petej + style   19

The Daily Dot - Why Pinterest is window-shopping for the soul
"We are online hoarders of the things we want but will ultimately never really own, curators of Amazon Wish Lists of hopes and dreams, gun-shy about commitment. I’m sure that someone somewhere is using these wish lists properly, saving for later with the actual intent to buy, crossing items off their list upon delivery. But last I checked, my Amazon Wish List contained a Patti Smith book of photographs and some cooktop cleaner—both of which I never bought, neither of which I’m not quite sure I need or want anymore. 

And that’s the thing, our desire is momentary, fleeting, and easily sated. Most of the time I no longer desire the things I’ve bookmarked, the things I’ve pinned. Release from desire is precisely what these pinboards and wish lists give us. The ability to interact with an item, to feel as if it temporarily belongs to us, to remind us of our personal aesthetic—and then release it into the wild. We can visit these things once in awhile, to remember what we were looking for at that moment in our lives: something we owned once, if only in our hearts. We may give up sitting in that well-designed chair, feeling that trench coat’s firm cinch around our waists. But we gain an ephemeral yet powerful signifier of our selves and our desires. In this sphere more than ever, things are not things but gestures—towards who we want to be, and who we see ourselves as. "
Pinterest  images  consumerism  desire  ownership  style  fashion  identity  digitalIdentity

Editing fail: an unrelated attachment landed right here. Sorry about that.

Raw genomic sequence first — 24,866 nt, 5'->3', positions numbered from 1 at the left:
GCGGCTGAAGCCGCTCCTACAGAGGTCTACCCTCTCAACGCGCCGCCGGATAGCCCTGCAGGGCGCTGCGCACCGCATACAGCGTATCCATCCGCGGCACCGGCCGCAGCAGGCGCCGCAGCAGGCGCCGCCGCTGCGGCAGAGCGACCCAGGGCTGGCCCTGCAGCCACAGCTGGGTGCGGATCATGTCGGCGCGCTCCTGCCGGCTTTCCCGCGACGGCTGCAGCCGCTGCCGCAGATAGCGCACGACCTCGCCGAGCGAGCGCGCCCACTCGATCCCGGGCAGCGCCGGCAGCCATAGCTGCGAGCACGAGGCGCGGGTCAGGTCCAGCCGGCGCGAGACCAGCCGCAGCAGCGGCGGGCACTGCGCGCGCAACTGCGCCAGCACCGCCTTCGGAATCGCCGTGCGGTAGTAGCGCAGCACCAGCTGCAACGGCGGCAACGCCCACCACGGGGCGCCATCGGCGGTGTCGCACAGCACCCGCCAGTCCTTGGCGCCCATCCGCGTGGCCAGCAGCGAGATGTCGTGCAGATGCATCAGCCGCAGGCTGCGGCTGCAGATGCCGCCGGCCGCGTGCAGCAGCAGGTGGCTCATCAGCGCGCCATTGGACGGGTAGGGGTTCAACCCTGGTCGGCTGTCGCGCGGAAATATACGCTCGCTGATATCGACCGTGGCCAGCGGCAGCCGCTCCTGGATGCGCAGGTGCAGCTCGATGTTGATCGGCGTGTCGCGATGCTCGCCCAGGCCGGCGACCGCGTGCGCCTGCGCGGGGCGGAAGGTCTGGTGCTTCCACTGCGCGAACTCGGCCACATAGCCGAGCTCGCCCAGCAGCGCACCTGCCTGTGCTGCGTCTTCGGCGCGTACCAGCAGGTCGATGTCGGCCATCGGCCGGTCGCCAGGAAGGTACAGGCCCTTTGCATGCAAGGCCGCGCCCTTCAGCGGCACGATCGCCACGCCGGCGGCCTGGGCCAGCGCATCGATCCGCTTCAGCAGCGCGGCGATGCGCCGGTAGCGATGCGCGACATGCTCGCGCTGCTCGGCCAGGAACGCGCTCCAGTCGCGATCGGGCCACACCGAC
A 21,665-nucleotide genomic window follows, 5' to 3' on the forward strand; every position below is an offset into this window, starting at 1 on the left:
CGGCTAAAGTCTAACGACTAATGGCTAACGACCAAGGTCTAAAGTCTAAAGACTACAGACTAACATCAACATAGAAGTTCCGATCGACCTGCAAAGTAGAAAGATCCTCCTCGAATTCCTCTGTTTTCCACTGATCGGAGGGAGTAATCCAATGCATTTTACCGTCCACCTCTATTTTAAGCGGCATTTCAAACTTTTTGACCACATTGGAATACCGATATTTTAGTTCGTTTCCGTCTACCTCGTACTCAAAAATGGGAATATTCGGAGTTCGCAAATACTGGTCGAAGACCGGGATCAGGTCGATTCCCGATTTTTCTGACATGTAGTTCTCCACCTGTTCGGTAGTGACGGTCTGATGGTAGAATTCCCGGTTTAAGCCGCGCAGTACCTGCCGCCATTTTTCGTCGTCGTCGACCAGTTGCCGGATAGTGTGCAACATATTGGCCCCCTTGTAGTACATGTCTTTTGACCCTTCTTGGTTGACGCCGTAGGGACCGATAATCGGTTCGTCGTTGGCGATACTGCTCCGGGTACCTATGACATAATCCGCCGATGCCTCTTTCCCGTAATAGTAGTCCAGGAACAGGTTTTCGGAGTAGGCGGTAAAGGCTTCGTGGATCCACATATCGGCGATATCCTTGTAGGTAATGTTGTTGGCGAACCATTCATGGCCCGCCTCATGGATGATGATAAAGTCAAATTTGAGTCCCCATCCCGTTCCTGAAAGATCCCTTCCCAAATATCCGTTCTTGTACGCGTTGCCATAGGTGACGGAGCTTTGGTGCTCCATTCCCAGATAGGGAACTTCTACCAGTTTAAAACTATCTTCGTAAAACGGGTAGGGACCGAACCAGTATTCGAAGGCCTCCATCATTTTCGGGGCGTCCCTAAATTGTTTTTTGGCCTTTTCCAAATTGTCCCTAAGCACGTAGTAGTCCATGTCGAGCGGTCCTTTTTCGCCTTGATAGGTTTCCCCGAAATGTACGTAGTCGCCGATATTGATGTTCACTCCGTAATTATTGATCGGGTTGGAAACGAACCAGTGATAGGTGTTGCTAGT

november 2013 by petej
Can the White Girl Twerk? – The New Inquiry
For all its black performers, the rap industry has been run by the white establishment and caters to the white consumer. The commercial success of gangsta rap wouldn’t be possible without North America’s largest demographic buying in. The commercial demand for sexually aggressive and violent rap is appreciably shaped by white teens in the suburbs looking to live out their fantasies via imagined black bodies. And in guiding the market, white consumers dictate the available imagery of blackness.
culture  music  pop  USA  rap  CyrusMiley  racism  sexuality  style  fashion  representation  appropriation  stereotypes  hip-hop 
september 2013 by petej
Pitchfork: Album Reviews: Lady Gaga: The Fame Monster
"she is whoever she wants to be at any time, and her art is as much the manipulation of that image and notions of modern celebrity as it is music or fashion."
music  pop  Pitchfork  LadyGaga  style  fashion  identity  image  culture  media 
january 2010 by petej

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